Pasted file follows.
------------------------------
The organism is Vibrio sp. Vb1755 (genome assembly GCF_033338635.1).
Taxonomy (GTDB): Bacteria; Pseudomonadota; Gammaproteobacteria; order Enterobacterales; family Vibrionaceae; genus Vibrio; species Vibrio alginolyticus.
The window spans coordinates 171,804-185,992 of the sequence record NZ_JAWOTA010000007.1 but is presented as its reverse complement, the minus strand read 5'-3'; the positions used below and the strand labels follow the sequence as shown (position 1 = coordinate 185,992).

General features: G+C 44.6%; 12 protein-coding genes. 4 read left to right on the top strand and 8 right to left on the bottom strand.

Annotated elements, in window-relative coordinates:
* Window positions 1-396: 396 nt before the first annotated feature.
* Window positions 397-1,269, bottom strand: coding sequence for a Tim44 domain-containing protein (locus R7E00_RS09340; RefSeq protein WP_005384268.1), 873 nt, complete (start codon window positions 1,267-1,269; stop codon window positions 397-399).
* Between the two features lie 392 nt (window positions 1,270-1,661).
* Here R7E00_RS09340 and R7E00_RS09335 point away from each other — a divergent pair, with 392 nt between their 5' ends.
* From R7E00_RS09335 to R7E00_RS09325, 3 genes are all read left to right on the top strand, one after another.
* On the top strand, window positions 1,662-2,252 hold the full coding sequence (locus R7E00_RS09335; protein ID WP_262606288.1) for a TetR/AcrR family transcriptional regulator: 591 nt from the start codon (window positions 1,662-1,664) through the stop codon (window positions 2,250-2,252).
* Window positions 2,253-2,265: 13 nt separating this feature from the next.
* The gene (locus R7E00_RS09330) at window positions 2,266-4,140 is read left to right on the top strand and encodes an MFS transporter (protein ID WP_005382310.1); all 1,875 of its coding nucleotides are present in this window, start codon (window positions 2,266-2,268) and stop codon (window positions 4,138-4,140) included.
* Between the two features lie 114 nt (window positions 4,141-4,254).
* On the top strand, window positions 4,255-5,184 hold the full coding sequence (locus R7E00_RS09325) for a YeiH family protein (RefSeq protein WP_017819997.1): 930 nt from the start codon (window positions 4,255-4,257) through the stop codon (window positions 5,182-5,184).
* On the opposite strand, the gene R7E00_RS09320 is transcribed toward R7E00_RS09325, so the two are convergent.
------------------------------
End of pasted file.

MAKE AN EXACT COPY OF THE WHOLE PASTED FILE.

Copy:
The organism is Vibrio sp. Vb1755 (genome assembly GCF_033338635.1).
Taxonomy (GTDB): Bacteria; Pseudomonadota; Gammaproteobacteria; order Enterobacterales; family Vibrionaceae; genus Vibrio; species Vibrio alginolyticus.
The window spans coordinates 171,804-185,992 of the sequence record NZ_JAWOTA010000007.1 but is presented as its reverse complement, the minus strand read 5'-3'; the positions used below and the strand labels follow the sequence as shown (position 1 = coordinate 185,992).

General features: G+C 44.6%; 12 protein-coding genes. 4 read left to right on the top strand and 8 right to left on the bottom strand.

Annotated elements, in window-relative coordinates:
* Window positions 1-396: 396 nt before the first annotated feature.
* Window positions 397-1,269, bottom strand: coding sequence for a Tim44 domain-containing protein (locus R7E00_RS09340; RefSeq protein WP_005384268.1), 873 nt, complete (start codon window positions 1,267-1,269; stop codon window positions 397-399).
* Between the two features lie 392 nt (window positions 1,270-1,661).
* Here R7E00_RS09340 and R7E00_RS09335 point away from each other — a divergent pair, with 392 nt between their 5' ends.
* From R7E00_RS09335 to R7E00_RS09325, 3 genes are all read left to right on the top strand, one after another.
* On the top strand, window positions 1,662-2,252 hold the full coding sequence (locus R7E00_RS09335; protein ID WP_262606288.1) for a TetR/AcrR family transcriptional regulator: 591 nt from the start codon (window positions 1,662-1,664) through the stop codon (window positions 2,250-2,252).
* Window positions 2,253-2,265: 13 nt separating this feature from the next.
* The gene (locus R7E00_RS09330) at window positions 2,266-4,140 is read left to right on the top strand and encodes an MFS transporter (protein ID WP_005382310.1); all 1,875 of its coding nucleotides are present in this window, start codon (window positions 2,266-2,268) and stop codon (window positions 4,138-4,140) included.
* Between the two features lie 114 nt (window positions 4,141-4,254).
* On the top strand, window positions 4,255-5,184 hold the full coding sequence (locus R7E00_RS09325) for a YeiH family protein (RefSeq protein WP_017819997.1): 930 nt from the start codon (window positions 4,255-4,257) through the stop codon (window positions 5,182-5,184).
* On the opposite strand, the gene R7E00_RS09320 is transcribed toward R7E00_RS09325, so the two are convergent.